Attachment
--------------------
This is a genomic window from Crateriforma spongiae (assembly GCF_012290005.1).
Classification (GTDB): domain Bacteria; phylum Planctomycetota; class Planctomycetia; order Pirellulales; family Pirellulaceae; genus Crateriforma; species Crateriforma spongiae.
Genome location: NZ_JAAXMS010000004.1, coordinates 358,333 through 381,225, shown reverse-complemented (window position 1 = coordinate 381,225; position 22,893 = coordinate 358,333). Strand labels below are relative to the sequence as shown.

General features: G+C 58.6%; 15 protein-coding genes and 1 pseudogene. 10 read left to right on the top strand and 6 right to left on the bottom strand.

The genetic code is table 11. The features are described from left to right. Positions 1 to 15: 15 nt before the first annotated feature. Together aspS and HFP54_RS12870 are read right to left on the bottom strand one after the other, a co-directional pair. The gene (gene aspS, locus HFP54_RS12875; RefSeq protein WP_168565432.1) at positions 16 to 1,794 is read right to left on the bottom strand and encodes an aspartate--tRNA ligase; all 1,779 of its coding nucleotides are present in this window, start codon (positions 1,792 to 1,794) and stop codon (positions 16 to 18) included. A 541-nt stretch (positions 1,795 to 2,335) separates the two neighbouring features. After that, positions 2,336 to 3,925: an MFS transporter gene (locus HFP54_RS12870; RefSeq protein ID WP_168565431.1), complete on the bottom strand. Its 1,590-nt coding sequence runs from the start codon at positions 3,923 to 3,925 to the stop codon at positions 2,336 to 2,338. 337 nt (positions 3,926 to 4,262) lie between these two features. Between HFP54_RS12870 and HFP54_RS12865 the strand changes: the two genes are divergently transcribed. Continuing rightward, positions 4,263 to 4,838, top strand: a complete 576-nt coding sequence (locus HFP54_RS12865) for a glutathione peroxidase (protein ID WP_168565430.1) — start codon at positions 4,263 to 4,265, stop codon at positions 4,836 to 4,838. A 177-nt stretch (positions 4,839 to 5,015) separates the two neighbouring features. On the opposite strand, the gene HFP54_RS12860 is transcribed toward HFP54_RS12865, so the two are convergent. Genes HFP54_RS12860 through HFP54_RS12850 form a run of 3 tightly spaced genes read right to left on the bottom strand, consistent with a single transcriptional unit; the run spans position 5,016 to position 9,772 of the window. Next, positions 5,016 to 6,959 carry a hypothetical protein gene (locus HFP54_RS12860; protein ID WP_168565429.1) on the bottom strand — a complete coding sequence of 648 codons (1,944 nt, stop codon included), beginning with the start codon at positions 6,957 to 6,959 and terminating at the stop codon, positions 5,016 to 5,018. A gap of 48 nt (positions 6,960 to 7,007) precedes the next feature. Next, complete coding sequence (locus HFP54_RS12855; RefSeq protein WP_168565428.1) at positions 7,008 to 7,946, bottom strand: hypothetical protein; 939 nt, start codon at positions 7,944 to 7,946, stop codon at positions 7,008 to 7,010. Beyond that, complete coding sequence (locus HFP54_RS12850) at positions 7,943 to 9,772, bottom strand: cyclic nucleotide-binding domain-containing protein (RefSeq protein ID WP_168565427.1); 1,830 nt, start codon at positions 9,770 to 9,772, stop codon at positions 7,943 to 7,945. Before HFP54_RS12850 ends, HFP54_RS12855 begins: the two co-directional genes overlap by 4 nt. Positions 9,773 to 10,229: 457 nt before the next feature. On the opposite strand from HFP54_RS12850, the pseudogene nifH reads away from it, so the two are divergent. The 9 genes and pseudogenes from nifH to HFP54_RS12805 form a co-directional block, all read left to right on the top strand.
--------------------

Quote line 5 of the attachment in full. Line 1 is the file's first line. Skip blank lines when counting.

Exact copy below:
The genetic code is table 11. The features are described from left to right. Positions 1 to 15: 15 nt before the first annotated feature. Together aspS and HFP54_RS12870 are read right to left on the bottom strand one after the other, a co-directional pair. The gene (gene aspS, locus HFP54_RS12875; RefSeq protein WP_168565432.1) at positions 16 to 1,794 is read right to left on the bottom strand and encodes an aspartate--tRNA ligase; all 1,779 of its coding nucleotides are present in this window, start codon (positions 1,792 to 1,794) and stop codon (positions 16 to 18) included. A 541-nt stretch (positions 1,795 to 2,335) separates the two neighbouring features. After that, positions 2,336 to 3,925: an MFS transporter gene (locus HFP54_RS12870; RefSeq protein ID WP_168565431.1), complete on the bottom strand. Its 1,590-nt coding sequence runs from the start codon at positions 3,923 to 3,925 to the stop codon at positions 2,336 to 2,338. 337 nt (positions 3,926 to 4,262) lie between these two features. Between HFP54_RS12870 and HFP54_RS12865 the strand changes: the two genes are divergently transcribed. Continuing rightward, positions 4,263 to 4,838, top strand: a complete 576-nt coding sequence (locus HFP54_RS12865) for a glutathione peroxidase (protein ID WP_168565430.1) — start codon at positions 4,263 to 4,265, stop codon at positions 4,836 to 4,838. A 177-nt stretch (positions 4,839 to 5,015) separates the two neighbouring features. On the opposite strand, the gene HFP54_RS12860 is transcribed toward HFP54_RS12865, so the two are convergent. Genes HFP54_RS12860 through HFP54_RS12850 form a run of 3 tightly spaced genes read right to left on the bottom strand, consistent with a single transcriptional unit; the run spans position 5,016 to position 9,772 of the window. Next, positions 5,016 to 6,959 carry a hypothetical protein gene (locus HFP54_RS12860; protein ID WP_168565429.1) on the bottom strand — a complete coding sequence of 648 codons (1,944 nt, stop codon included), beginning with the start codon at positions 6,957 to 6,959 and terminating at the stop codon, positions 5,016 to 5,018. A gap of 48 nt (positions 6,960 to 7,007) precedes the next feature. Next, complete coding sequence (locus HFP54_RS12855; RefSeq protein WP_168565428.1) at positions 7,008 to 7,946, bottom strand: hypothetical protein; 939 nt, start codon at positions 7,944 to 7,946, stop codon at positions 7,008 to 7,010. Beyond that, complete coding sequence (locus HFP54_RS12850) at positions 7,943 to 9,772, bottom strand: cyclic nucleotide-binding domain-containing protein (RefSeq protein ID WP_168565427.1); 1,830 nt, start codon at positions 9,770 to 9,772, stop codon at positions 7,943 to 7,945. Before HFP54_RS12850 ends, HFP54_RS12855 begins: the two co-directional genes overlap by 4 nt. Positions 9,773 to 10,229: 457 nt before the next feature. On the opposite strand from HFP54_RS12850, the pseudogene nifH reads away from it, so the two are divergent. The 9 genes and pseudogenes from nifH to HFP54_RS12805 form a co-directional block, all read left to right on the top strand.